Tag Archives: human interaction

The Power of Names

Shakespeare invited us to consider, “What’s in a name?  That which we call a rose, by any other word would smell as sweet.”  The Bard’s musings on the subject notwithstanding, the truth is that names do hold a fair bit of power in forging our perception of other people, as well as ourselves.

If you are a foreign-born individual who goes about in your adopted land of residence with a first name that points clearly to your nation of origin, you immediately know how vital a role a name can play when trying to integrate yourself with the local population (so much so that many foreigners will give in, and change their foreign-sounding names to something more palatable to the culture they aim to assimilate in).  Although few of us will readily admit to it, we are all susceptible to making generalizations about people we come across in our daily life based on superficial features.  Names are definitely one such feature.  That is not to say that every assumption made about someone based on such features is either wrong, or malicious.  It’s not wrong (factually or morally) to deduce that a person with an obviously Asian sounding name is in some way culturally connected to Asia.  Same with a man named Hans Gunterkind most likely being of some kind of Germanic heritage,  Jean-Pierre Neauvoix being French.  So on and so forth.

(It goes without saying that the contemptible part in forging a preconception about someone isn’t the initial preconception itself, it’s what you do with it from there on forward.  If on recognizing you’re about to speak with Chen Huiyin leads you to assume she is probably Asian before seeing her, no sensible person will raise an eyebrow for that assumption.  If, however, you further take your preconception to assume she is in some way personally inferior to someone who isn’t Asian, that’s where we run into issues of bigotry that will rightly be condemned by much of the public at large.)

Issues of what might be called ethnic names aside (are not all names relatively ethnic to different cultures, one might be inclined to ask here?), there are naming norms within American culture that occasionally shape our interactions with each other.  When you’re in the middle of everyday America and come across the name Kevin, it is unavoidable that you will imagine a man.  Unless you just happen to know a woman named Kevin, but even then you are likely to ascribe it to a rare anomaly.  What if over the course of the next three decades a swarm of new parents decide that Kevin makes for a great name for their baby girls, and the social paradigm shifts so that suddenly you run into more female Kevins than male ones?  Would you easily adjust to the new cultural trend, or still stick to the norm you had been accustomed to of Kevin being a predominantly male name?  If this sounds like an unlikely scenario to happen, think about how the name Ashley in America at the start of the 20th Century changed from mostly male to predominantly female by the start of the 21st Century.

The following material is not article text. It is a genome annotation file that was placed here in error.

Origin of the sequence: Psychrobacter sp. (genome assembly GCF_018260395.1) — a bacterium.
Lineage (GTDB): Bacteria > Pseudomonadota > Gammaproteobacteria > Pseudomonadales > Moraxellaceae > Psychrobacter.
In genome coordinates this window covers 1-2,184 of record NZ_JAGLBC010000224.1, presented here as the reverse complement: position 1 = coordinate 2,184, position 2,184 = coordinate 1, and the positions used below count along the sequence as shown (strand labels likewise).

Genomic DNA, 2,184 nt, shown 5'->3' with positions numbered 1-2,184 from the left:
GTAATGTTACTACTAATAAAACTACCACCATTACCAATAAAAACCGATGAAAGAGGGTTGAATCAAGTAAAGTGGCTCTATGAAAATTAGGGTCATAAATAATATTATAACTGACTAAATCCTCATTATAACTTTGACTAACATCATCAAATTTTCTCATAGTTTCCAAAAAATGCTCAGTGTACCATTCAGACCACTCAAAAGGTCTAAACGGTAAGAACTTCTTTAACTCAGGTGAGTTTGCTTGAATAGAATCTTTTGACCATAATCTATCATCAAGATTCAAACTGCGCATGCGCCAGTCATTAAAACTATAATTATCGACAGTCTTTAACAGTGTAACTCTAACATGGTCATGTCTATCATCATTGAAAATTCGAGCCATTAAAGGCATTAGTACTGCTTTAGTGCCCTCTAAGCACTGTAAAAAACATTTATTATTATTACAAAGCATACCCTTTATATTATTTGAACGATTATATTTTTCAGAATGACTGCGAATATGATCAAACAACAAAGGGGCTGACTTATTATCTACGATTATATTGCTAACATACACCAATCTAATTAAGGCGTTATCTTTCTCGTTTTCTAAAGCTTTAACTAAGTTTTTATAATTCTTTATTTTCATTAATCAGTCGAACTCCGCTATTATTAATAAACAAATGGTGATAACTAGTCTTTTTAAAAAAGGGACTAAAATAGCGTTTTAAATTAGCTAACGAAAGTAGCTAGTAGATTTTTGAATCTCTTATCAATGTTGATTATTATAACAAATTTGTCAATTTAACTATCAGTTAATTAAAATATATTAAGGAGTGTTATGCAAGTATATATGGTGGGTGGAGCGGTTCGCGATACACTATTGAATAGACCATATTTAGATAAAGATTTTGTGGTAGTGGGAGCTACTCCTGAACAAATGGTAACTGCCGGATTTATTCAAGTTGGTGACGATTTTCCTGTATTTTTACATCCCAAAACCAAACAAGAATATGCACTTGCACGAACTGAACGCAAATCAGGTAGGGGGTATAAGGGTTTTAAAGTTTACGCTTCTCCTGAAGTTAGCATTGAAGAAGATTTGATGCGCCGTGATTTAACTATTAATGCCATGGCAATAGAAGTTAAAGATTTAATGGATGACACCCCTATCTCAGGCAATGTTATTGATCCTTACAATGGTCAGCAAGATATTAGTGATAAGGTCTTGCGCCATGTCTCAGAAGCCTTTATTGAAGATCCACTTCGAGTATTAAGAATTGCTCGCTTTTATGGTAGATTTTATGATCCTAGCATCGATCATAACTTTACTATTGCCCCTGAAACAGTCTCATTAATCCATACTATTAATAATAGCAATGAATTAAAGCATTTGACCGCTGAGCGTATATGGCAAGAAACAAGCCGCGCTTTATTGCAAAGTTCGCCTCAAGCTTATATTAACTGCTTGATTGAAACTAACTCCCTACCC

Not to belabor a point past my humble reader’s generous patience, but it would feel disingenuous not to touch on my personal experience here.  Growing up in continental Europe as a boy named Sascha/Sasha the social assumption about it was that my parents must be bland, unimaginative, and possibly even a tad bit conservative in their leanings, precisely because boys named Sascha/Sasha are so common to come across there.  At the time, it formed a personal impression of myself being just another average lad going about my business, similarly to how I imagine an American youth named Michael or David would feel on the matter in contemporary American culture.  When I moved to the U.S. in my early teens I came to find out that my name was somewhat of a peculiarity to my peers; one that definitely demanded further explanation on my part.  Suddenly, I was no longer merely a random guy with an average-to-boring name, I was a random guy whose androgynous-to-feminine name invited further conversation (occasionally schoolyard taunts, too, but I’m pretty good at deflecting unkind commentary and rolling with the punches, so I bear no negative grudges from it).